Ladies and gentlemen, it seems that Fall has well and truly fallen, and Summer has been relegated to but a flickering memory from a dream of eons past. Seasons change, people change, but the Sunday Sidebar still stands strong. This week I continued my whistle-stop tour of Europe by teleporting to Utrecht in The Netherlands, where I caught up with Rami Ismail and Jan Willem Nijman of Vlambeer. These guys work tirelessly on a impossible number of projects at any one time. Read on to find out which of their current games appeals to you most!
Who are you and what do you do? How many are on the Vlambeer team?
I’m Rami Ismail & I take care of programming and business. My fellow Vlambeer is Jan Willem Nijman – he takes care of the game design. We’re a two-man-strong indie studio from the Netherlands. Our workdays basically consist of the two of us bitching at each other for six hours, whether it is about the music JW is playing, or about the way ‘that one thing’ influences ‘that other thing’ in our game.
How did you get into videogames development? What is your personal history?
For me, games became my life when I was still pretty young. When I was six we had this MS-DOS computer that came with a floppy disc with a programming tool called QBASIC. I wouldn’t have given that any attention if it weren’t for GORILLAS.BAS: a file full of code that – when run through QBASIC – would give you a game of throwing explosive bananas at other gorillas. Curiosity got the better of me and I started changing things in the code – which would result in changing things in the game.
When I inevitably broke the game, I searched for another copy relentlessly. Luckily, someone had a copy of the file for handy for me. From that point on, I’ve been steadily learning how to code. I was involved in some space-sims, where I got involved with business and marketing too. Everything sort of came together when I went to game design college. I met one particular game designer that I really disliked because he focused on making short, weird games – but we both hated college, so we started talking. Obviously, that designer was JW and at some point, he showed me Crates From Hell. We decided to drop out.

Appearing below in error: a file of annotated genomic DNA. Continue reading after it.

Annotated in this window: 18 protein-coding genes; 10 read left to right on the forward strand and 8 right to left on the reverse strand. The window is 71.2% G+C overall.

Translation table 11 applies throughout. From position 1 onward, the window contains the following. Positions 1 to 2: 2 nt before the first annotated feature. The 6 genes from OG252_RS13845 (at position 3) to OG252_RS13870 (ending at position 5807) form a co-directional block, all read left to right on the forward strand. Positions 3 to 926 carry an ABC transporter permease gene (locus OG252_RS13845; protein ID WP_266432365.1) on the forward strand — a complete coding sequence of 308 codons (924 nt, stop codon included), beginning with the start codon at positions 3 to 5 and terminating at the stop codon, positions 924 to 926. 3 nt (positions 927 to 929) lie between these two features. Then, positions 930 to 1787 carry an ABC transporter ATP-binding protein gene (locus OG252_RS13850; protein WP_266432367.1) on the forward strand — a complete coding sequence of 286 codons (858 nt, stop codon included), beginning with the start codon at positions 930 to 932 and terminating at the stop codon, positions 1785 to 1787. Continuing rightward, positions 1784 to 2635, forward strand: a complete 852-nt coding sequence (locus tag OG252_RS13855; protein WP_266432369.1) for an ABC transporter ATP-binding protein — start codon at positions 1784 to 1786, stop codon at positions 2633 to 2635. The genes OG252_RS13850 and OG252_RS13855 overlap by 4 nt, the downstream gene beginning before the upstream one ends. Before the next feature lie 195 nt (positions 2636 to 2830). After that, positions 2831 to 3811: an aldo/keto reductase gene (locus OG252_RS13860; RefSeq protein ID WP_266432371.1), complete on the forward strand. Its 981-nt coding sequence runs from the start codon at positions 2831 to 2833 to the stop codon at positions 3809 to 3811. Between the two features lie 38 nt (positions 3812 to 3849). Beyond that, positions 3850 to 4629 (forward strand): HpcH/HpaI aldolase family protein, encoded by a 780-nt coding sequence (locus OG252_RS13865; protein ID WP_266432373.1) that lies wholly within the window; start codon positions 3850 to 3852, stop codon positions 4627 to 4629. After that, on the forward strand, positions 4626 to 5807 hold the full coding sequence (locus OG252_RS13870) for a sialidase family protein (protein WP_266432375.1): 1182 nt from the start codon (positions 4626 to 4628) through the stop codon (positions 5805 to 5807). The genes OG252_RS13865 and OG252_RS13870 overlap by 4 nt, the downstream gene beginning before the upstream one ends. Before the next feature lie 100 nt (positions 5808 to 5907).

“We don’t really care about niches or target audiences.”
Your studio is only just two years old last month, yet you seem to have so many projects running at once. Are you still finding your niche?
We don’t really care about niches or target audiences. We make the games we want to make and we trust that this, exactly, is why our fans like us. Don’t get us wrong – we’ll go out of our way to do things for our fans, but we won’t design games for them. We make those games because we feel they should be made and because they’d be fun or interesting to make.
We work on so many things at a time that often, even we wonder why we do it. It would be easier to just work on just one thing – but while it’s seriously tiring at times, we’d quickly get bored of working on one thing at once. We’ve tried moving towards single-project planning before, but that failed in hilarious ways.
At the Megabooth, the Vlambeer booth was notable for having not one but four games on display. How is development coming along on them?
Development is going pretty well! LUFTRAUSERS is our main project – it’s a dogfighting game about making you feel like the best pilot in the world. It’s getting a lot of attention and recognition, which is great – we’re having tons of fun working on it. Ridiculous Fishing for iOS is a fishing game about fishing with guns. It’s almost done and we’re looking forward to wrapping that up after two stormy years of work. The other projects were GUN GODZ – our first person shooter about gangster rap and of course, Super Crate Box – which released on Vita just this week during Super Crate Box month. For the Super Crate Box month, we’ve also announced a new, secret version of the game called Super Bread Box. The Super Crate Boxmusician released a whole new version of the soundtrack. It’s pretty amazing.
Wow. Which begs the question: Which of the projects are you most enjoying right now? I mean, every parent has a favorite child.
At this point it’s probably LUFTRAUSERS. There’s just something about flying around and shooting things that is instantly gratifying – and that feeling is something that we put a lot of work and effort into. We sincerely like Ridiculous Fishing, but that project has just been less fun to work on after the cloning case happened. We’re still wrapping it up, and we’re still extremely proud of the game – but the pleasure of working on it has just been soured a bit for us. Ask again in three months and it’ll be one of those prototypes we’re jamming on right now.